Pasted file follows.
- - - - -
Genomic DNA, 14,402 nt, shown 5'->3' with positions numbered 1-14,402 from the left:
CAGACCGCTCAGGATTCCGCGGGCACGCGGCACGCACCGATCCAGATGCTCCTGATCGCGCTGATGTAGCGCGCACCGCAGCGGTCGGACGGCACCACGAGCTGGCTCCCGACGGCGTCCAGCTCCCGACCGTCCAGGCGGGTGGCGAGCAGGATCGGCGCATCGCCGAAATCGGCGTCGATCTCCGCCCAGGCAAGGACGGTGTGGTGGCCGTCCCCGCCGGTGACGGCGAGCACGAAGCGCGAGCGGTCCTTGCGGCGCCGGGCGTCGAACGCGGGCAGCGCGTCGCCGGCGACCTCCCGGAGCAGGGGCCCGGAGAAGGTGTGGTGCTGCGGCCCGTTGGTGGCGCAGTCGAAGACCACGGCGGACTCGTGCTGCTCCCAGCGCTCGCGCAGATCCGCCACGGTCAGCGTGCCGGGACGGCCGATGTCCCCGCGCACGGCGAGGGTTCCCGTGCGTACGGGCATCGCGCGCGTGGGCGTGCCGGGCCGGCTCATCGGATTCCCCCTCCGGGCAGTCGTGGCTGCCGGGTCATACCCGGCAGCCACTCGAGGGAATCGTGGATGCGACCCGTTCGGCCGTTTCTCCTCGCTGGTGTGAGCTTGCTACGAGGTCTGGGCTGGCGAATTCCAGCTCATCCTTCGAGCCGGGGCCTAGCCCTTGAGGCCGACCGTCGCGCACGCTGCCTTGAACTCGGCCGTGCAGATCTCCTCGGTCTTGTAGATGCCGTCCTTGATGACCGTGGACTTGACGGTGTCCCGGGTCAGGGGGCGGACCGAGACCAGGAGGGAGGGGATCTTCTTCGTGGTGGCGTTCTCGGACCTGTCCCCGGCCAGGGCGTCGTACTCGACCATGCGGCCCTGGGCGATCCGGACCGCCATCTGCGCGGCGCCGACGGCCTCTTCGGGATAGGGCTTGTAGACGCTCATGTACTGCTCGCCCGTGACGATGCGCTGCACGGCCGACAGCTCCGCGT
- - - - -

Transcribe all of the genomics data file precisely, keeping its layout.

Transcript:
Genomic DNA, 14,402 nt, shown 5'->3' with positions numbered 1-14,402 from the left:
CAGACCGCTCAGGATTCCGCGGGCACGCGGCACGCACCGATCCAGATGCTCCTGATCGCGCTGATGTAGCGCGCACCGCAGCGGTCGGACGGCACCACGAGCTGGCTCCCGACGGCGTCCAGCTCCCGACCGTCCAGGCGGGTGGCGAGCAGGATCGGCGCATCGCCGAAATCGGCGTCGATCTCCGCCCAGGCAAGGACGGTGTGGTGGCCGTCCCCGCCGGTGACGGCGAGCACGAAGCGCGAGCGGTCCTTGCGGCGCCGGGCGTCGAACGCGGGCAGCGCGTCGCCGGCGACCTCCCGGAGCAGGGGCCCGGAGAAGGTGTGGTGCTGCGGCCCGTTGGTGGCGCAGTCGAAGACCACGGCGGACTCGTGCTGCTCCCAGCGCTCGCGCAGATCCGCCACGGTCAGCGTGCCGGGACGGCCGATGTCCCCGCGCACGGCGAGGGTTCCCGTGCGTACGGGCATCGCGCGCGTGGGCGTGCCGGGCCGGCTCATCGGATTCCCCCTCCGGGCAGTCGTGGCTGCCGGGTCATACCCGGCAGCCACTCGAGGGAATCGTGGATGCGACCCGTTCGGCCGTTTCTCCTCGCTGGTGTGAGCTTGCTACGAGGTCTGGGCTGGCGAATTCCAGCTCATCCTTCGAGCCGGGGCCTAGCCCTTGAGGCCGACCGTCGCGCACGCTGCCTTGAACTCGGCCGTGCAGATCTCCTCGGTCTTGTAGATGCCGTCCTTGATGACCGTGGACTTGACGGTGTCCCGGGTCAGGGGGCGGACCGAGACCAGGAGGGAGGGGATCTTCTTCGTGGTGGCGTTCTCGGACCTGTCCCCGGCCAGGGCGTCGTACTCGACCATGCGGCCCTGGGCGATCCGGACCGCCATCTGCGCGGCGCCGACGGCCTCTTCGGGATAGGGCTTGTAGACGCTCATGTACTGCTCGCCCGTGACGATGCGCTGCACGGCCGACAGCTCCGCGT